A self-driving Lexus undergoes testing on a highway in Tokyo. Image source: Toyota.
It's not crazy to think investors and drivers will witness more innovation and change in the automotive industry over the next two decades than what took place over the last century. Technology and smartphones are enabling businesses like Uber to thrive seemingly overnight. Young people moving back into an urban lifestyle are creating opportunities for companies to think differently about how people travel on a daily basis.
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But perhaps the most intriguing storyline of all is the future of driverless cars. Here are three analysts with the reasons they believe driverless cars are here to stay.
There's a lot of money being spent on the development of self-driving technology. But here's another reason it's inevitable: Once perfected, it will be a tremendous safety innovation. There will be fewer and fewer good reasons not to use it.
Here's how Toyota put it last year when discussing its driverless-car development program: "[Toyota's] aim is to contribute to realizing the ultimate goal of a society that values mobility, which is the elimination of traffic casualties, and to provide everyone, including seniors and the disabled, with the means to freedom of mobility."
If all of the cars on the highway are automated, and they're all in communication with one another and with key points of infrastructure (traffic signals, for instance), then collisions will be few and far between. The number of people killed and injured in car accidents will fall sharply. And, as Toyota noted, people who can't drive now will be able to get around safely once the cars can drive themselves.
That's the promise of self-driving technology. Implicit in that promise is the reason nearly all of the big automakers, along with tech companies like Alphabet and big auto-industry suppliers like Delphiare making huge investments in driverless-car systems: It's such a compelling vision that nobody wants to be left behind.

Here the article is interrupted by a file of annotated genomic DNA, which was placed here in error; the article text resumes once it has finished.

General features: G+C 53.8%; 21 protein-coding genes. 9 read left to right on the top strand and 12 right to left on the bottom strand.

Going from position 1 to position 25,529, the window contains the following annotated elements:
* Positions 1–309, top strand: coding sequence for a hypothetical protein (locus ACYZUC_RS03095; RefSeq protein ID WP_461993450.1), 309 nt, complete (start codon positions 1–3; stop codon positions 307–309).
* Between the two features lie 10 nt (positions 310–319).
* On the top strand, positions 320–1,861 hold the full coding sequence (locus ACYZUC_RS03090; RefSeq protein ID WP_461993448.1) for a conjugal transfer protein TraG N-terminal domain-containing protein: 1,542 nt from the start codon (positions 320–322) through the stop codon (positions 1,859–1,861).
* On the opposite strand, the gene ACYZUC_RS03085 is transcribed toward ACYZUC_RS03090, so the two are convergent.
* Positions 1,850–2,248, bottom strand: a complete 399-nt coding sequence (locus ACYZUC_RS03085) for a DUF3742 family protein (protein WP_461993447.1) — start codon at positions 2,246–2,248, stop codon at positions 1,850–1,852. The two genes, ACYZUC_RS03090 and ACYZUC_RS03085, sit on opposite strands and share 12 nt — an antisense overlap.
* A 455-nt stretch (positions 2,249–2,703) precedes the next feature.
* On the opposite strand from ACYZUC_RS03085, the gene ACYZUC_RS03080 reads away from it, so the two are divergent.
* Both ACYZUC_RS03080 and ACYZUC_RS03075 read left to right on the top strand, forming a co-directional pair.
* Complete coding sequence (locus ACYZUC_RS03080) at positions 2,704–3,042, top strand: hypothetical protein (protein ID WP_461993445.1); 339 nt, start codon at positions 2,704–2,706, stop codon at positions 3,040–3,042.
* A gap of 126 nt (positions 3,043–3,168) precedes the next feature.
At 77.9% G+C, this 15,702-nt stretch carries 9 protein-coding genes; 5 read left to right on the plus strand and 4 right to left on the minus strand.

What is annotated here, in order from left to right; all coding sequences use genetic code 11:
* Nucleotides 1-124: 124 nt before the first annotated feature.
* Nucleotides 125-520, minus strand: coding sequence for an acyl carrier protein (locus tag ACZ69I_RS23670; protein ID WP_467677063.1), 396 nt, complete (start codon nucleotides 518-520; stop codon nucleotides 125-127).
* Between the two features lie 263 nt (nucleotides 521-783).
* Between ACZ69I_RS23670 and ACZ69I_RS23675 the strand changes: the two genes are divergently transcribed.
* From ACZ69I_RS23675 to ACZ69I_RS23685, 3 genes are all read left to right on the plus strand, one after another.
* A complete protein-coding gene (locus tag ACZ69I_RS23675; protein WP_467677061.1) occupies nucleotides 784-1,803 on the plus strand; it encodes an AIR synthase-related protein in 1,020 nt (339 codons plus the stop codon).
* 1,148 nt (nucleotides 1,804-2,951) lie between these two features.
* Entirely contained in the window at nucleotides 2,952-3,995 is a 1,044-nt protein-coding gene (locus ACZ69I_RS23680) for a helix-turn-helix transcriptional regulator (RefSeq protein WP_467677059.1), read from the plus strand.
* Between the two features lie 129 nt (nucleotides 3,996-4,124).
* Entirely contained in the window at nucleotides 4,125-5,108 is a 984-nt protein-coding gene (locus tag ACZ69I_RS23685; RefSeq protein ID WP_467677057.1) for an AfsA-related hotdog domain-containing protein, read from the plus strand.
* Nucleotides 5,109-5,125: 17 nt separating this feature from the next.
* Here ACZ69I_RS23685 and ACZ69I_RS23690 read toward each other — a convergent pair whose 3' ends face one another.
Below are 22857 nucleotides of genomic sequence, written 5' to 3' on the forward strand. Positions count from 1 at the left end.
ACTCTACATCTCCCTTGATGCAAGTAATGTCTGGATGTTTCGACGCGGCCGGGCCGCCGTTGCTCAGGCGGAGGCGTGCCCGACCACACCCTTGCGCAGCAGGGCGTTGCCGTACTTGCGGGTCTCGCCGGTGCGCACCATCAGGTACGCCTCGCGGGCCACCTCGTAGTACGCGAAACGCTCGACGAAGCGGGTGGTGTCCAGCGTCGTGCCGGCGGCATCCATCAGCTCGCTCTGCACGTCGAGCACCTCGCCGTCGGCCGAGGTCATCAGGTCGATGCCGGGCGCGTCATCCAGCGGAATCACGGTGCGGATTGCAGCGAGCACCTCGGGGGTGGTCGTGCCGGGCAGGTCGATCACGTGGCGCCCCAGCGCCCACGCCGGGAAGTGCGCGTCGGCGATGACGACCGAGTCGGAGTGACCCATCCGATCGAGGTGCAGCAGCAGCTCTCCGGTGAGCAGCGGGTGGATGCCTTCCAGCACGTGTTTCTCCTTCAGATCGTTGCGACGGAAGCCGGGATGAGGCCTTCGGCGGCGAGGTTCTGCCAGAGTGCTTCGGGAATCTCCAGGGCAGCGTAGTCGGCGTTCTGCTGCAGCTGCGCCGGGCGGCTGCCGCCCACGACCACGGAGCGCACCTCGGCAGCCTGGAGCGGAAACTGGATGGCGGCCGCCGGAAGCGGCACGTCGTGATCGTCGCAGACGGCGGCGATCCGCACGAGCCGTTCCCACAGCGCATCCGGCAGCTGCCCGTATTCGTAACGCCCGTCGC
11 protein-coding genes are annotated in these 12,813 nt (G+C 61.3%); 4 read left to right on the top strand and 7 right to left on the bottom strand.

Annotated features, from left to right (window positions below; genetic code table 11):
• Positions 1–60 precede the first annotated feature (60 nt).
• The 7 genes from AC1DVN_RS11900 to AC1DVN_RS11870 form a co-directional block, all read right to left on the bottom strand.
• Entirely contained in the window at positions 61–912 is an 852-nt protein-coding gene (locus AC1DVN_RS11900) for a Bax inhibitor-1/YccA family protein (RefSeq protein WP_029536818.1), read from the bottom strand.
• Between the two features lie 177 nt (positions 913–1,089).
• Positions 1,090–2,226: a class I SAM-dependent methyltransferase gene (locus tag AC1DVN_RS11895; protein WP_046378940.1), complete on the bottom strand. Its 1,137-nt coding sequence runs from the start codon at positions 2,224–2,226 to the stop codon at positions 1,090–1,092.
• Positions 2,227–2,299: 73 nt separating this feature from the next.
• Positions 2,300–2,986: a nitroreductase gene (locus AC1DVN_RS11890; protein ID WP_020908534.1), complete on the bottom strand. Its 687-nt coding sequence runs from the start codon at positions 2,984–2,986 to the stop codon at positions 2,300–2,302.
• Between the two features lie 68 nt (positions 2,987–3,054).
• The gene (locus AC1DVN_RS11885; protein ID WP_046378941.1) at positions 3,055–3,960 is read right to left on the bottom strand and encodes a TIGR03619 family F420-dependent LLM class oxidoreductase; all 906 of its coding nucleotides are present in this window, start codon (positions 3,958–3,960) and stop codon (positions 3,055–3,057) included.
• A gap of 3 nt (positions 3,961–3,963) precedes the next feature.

Several companies (not just Google) have had research and development efforts going on for years -- some for a decade a more. We've already seen some of the fruits of those efforts in systems that help keep you from wandering out of your lane on the highway, and that hit the brakes for you if you're about to bump into something. Those kinds of features use the same cameras and radar units self-driving prototypes are using.
To sum up: Self-driving cars are inevitable because so much money is being invested in the technology -- but what's driving those investments is a vision of much safer and more accessible cars.
Adding to John's point, to me, one reason driverless cars are here to stay is the same reason most businesses find success: They would solve problems. Consider that over 37,000 people die in road crashes in the U.S. each year, and 2.35 million more are injured or disabled. Even worse, many are young: 1,600 were under the age of 15, and nearly 8,000 people died in crashes where the driver was between the ages of 16 and 20.
While it pales in comparison to the loss of lives, road crashes cost the U.S. $230.6 billion per year and are the single greatest annual cause of death of a healthy U.S. citizen traveling abroad. Also, imagine the benefits of solving ever-increasing traffic congestion on busy city roads and highways? Imagine the benefits of a more computerized and efficient traveling system with driverless cars -- what could you do with an extra 10, 20, or even 40 minutes cut from driving time per day, put toward other ambitions?